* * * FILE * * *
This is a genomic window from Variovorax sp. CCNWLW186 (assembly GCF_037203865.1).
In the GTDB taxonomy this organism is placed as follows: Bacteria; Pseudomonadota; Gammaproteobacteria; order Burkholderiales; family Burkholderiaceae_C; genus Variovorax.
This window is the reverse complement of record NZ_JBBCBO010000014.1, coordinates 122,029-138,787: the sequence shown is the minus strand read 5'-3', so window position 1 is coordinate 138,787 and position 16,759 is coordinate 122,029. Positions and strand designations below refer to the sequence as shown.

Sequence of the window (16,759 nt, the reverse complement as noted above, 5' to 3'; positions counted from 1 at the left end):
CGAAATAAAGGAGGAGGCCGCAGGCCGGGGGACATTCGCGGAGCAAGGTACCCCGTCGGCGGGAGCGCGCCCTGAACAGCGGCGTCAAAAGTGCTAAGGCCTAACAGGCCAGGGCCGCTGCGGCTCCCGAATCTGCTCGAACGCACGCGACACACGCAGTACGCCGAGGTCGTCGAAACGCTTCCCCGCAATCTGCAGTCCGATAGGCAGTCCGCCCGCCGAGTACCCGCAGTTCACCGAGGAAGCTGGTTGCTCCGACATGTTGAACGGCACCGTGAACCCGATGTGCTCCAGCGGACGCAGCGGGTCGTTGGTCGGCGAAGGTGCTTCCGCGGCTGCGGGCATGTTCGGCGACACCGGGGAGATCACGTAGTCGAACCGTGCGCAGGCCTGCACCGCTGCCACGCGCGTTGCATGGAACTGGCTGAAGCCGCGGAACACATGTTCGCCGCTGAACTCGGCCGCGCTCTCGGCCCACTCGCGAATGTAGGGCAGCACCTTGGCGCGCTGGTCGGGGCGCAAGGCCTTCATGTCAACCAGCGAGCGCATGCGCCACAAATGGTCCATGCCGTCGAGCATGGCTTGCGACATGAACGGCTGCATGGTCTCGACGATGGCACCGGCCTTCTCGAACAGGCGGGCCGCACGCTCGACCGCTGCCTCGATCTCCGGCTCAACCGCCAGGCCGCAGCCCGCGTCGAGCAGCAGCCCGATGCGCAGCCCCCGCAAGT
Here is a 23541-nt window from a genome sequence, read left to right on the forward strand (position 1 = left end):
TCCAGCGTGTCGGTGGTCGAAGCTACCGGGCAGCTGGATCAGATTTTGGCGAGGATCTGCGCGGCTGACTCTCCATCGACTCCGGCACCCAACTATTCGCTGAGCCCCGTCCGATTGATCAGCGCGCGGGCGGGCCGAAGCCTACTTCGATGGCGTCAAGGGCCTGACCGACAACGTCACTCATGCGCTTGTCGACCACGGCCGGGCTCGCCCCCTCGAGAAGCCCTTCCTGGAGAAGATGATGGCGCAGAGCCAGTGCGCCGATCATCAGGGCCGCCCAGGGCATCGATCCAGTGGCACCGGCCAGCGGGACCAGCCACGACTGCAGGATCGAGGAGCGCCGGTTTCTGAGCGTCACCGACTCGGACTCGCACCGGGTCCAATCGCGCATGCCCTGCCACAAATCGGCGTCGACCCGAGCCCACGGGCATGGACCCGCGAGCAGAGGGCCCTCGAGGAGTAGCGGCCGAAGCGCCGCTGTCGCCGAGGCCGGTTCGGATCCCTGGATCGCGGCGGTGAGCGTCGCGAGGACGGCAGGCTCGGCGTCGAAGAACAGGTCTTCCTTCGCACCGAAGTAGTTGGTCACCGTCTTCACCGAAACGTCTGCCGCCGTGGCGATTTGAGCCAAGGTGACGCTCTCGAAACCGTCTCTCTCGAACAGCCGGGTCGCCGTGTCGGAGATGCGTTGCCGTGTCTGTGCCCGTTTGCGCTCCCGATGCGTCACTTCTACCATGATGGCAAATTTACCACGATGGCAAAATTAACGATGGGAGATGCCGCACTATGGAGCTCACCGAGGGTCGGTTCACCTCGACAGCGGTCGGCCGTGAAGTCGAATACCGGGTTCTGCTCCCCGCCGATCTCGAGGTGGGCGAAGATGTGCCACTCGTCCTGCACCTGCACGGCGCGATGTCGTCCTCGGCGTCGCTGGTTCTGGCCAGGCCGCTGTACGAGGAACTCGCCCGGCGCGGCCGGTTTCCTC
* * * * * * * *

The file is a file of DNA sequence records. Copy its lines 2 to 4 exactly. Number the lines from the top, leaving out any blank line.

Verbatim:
In the GTDB taxonomy this organism is placed as follows: Bacteria; Pseudomonadota; Gammaproteobacteria; order Burkholderiales; family Burkholderiaceae_C; genus Variovorax.
This window is the reverse complement of record NZ_JBBCBO010000014.1, coordinates 122,029-138,787: the sequence shown is the minus strand read 5'-3', so window position 1 is coordinate 138,787 and position 16,759 is coordinate 122,029. Positions and strand designations below refer to the sequence as shown.

Sequence of the window (16,759 nt, the reverse complement as noted above, 5' to 3'; positions counted from 1 at the left end):